In this episode we interview Judy McKeown who is currently the Department Head of English at Louise Arbour Secondary School. She shares how she is helping her students take risks in their learning and learn how to be empathetic global citizens. She talks about how she uses “Hot Topics” as a way to generate discussions and try to meet both teachers and students where they are at in their learning.
What’s New in the World of EML?
Jim is working with several teachers whose students are making projects using the BBC micro:bit project board. These are small circuit boards that include an array of LED lights, light intensity sensors, an accelerometer, two buttons, USB connector, bluetooth, and pins to connect to other components (such as speakers or motors). In one of his middle schools, a teacher had tried to used the Arduino Uno with her students but was disappointed because she found it to be more complicated than she thought and she did not have enough time to give students so that they could properly explore and create projects with it. The micro:bit proved to be a much better project board for her students. Interesting fact: In 2016, every grade 7 student in the UK was given a micro:bit free of charge for school projects.
Jim shared a description of one of the students’ first programs using the micro:bit. It plays a lullaby when the light level goes below 50:
Amit shared the work that he did with the families at James Bolton Public School recently for their Empowering Modern Parents night. Families had an opportunity to come in and learn about Google Classroom, Read & Write for Google Chrome, Screen Time Balance and Cyber Safety. It was a great way to engage these stakeholders in the work that we are doing around Empowering Modern Learners, and Amit talked about how more schools need to be doing this in order to help families understand the work that we are doing and the shifts we are trying to make in education.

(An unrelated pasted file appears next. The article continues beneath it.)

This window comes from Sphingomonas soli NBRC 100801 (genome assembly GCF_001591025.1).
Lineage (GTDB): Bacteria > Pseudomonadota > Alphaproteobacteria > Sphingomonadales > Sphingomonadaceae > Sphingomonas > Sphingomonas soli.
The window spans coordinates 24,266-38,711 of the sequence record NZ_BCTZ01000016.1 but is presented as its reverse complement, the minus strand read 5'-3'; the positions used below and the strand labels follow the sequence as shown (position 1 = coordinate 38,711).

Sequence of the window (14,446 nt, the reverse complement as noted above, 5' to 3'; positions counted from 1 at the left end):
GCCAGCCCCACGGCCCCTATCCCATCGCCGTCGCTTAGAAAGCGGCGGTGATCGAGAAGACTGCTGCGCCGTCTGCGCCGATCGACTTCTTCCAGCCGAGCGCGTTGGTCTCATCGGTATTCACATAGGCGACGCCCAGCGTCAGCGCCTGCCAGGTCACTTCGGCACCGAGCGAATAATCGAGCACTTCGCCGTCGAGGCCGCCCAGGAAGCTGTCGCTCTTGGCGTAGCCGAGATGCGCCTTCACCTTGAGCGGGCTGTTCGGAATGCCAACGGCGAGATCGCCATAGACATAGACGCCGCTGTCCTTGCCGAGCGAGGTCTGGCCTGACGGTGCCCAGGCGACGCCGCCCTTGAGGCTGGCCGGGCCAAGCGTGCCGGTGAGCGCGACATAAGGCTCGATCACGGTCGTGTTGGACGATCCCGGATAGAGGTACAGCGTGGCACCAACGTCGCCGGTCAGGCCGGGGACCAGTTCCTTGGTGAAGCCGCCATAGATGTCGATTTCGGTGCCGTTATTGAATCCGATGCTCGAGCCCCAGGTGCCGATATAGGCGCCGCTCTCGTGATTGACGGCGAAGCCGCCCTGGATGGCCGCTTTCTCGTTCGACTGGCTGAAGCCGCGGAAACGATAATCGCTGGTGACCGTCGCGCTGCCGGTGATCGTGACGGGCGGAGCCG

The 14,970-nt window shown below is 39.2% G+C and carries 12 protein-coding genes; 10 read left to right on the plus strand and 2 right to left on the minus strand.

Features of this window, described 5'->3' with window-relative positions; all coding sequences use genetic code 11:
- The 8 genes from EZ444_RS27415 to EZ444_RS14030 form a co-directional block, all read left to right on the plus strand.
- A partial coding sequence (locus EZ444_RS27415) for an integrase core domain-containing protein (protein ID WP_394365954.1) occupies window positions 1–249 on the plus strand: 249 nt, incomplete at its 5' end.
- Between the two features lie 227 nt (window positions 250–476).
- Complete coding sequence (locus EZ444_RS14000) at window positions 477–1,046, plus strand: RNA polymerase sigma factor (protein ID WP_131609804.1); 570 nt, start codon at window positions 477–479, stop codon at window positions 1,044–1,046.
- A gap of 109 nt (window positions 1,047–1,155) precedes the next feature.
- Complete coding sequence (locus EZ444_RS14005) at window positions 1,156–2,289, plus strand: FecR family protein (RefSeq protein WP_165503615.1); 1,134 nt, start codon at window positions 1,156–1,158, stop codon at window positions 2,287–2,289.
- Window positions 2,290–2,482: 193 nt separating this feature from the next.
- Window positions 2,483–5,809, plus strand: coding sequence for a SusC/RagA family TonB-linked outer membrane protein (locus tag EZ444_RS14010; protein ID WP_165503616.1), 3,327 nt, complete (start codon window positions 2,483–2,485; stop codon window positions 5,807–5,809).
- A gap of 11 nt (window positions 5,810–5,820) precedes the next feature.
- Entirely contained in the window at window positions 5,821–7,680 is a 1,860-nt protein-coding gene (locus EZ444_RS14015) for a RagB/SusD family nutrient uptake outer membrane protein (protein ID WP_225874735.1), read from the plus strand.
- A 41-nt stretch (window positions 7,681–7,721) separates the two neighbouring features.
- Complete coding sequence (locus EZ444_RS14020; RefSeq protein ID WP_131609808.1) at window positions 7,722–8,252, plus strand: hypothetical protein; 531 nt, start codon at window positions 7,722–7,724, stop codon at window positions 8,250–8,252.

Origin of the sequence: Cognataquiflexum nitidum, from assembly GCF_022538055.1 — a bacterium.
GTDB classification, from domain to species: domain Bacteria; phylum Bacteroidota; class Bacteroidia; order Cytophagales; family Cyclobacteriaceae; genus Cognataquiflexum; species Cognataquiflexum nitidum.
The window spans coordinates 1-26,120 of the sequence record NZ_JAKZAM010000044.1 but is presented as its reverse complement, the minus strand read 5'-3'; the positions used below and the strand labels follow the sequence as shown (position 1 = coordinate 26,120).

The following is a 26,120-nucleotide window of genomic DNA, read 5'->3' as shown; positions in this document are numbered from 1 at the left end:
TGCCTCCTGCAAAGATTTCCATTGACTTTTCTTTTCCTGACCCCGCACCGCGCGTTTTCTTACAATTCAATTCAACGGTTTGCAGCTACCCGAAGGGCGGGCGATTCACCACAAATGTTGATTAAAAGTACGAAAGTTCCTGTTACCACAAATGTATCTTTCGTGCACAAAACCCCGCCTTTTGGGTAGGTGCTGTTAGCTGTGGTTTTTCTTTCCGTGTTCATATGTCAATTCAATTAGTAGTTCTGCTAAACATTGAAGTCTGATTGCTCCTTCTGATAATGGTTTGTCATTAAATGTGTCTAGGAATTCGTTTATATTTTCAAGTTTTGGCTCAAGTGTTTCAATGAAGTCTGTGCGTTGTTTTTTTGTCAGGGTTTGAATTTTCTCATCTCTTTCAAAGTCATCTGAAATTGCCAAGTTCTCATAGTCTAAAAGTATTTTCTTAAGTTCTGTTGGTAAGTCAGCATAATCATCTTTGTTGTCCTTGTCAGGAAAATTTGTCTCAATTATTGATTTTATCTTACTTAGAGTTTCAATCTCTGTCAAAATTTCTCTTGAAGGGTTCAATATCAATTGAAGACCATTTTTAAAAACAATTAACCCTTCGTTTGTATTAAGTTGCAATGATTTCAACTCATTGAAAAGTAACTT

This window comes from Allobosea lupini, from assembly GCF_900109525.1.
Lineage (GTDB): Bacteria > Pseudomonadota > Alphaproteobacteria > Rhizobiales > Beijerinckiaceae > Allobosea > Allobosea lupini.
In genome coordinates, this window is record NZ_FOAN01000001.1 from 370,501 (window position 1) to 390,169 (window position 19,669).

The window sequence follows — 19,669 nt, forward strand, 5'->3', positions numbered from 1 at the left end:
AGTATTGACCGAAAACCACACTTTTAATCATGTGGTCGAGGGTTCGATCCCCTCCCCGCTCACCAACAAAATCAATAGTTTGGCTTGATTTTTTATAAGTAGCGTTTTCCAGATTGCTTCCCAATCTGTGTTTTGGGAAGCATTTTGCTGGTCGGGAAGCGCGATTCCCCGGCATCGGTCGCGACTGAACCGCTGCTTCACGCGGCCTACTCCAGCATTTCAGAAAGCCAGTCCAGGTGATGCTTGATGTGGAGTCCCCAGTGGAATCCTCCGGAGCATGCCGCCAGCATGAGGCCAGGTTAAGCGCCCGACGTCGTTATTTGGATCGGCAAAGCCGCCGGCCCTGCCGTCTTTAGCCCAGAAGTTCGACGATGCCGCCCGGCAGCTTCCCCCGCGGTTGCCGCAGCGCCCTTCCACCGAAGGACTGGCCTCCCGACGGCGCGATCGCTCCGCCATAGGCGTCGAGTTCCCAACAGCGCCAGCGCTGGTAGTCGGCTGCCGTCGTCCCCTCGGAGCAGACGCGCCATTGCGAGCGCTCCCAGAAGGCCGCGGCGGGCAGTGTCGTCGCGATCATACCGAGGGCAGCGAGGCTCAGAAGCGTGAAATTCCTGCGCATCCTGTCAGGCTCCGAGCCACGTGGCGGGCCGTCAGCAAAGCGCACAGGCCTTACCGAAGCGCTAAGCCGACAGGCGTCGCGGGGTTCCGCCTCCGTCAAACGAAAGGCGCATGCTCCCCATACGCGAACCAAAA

Links from the Interview with Judy McKeown
- Judy shared the book I’m Judging You: The Do-Better Manual by Luvvie Ajayi
- She also spoke about using Hot Topics as a way to encourage class discussions
- Judy can be found on Twitter
Shares for the Week
Jim recently shared a blog post on Twitter after a conversation with a teacher about the similarities between a Reggio-inspired approach in the classroom and the Empowering Modern Learners vision. Jim’s admitted that he is no expert in schools of Reggio Emilia but, from what he has read, these are some of the parallels:
- Children are curious, competent and able to take an active role in their own learning
- Collaboration, a learning culture of students uncovering the curriculum (instead of the teacher ‘covering’ it), inquiry and project-based learning
- A learning culture in which every student’s voice and ideas are valued and listened to in order to meet their needs and respect their own learning process
- The learning environment acts a ‘third teacher’ which is interwoven into learning culture. What ideas and messages does the learning environment convey to the students who are making, speaking and learning there?
- Informative assessment focuses on documenting the learning process as it is going on, not reporting the results of the learning after time in the classroom is over
- The hundred languages of children is an eloquent way of characterizing not only student voice but also the diversity of those voices, and that each students needs to be supported to find their own way into making connections between new information and previous learning.
The Wikipedia entry entitled Reggio Emilia approach also has good information and references.
Amit shared the amazing YouTube Channel that that Assistive Technology Resource Teachers (ATRTs) in Peel have set up for teachers and students to use. There are great videos there on using Read & Write for Google Chrome, but also on different Chrome Extensions that students and teachers can use. He also spoke about the work that he is doing with some of the ATRTs on the EquatIO pilot that is coming to some schools and talked not only about the power of that tool, but also how teachers can access it for free.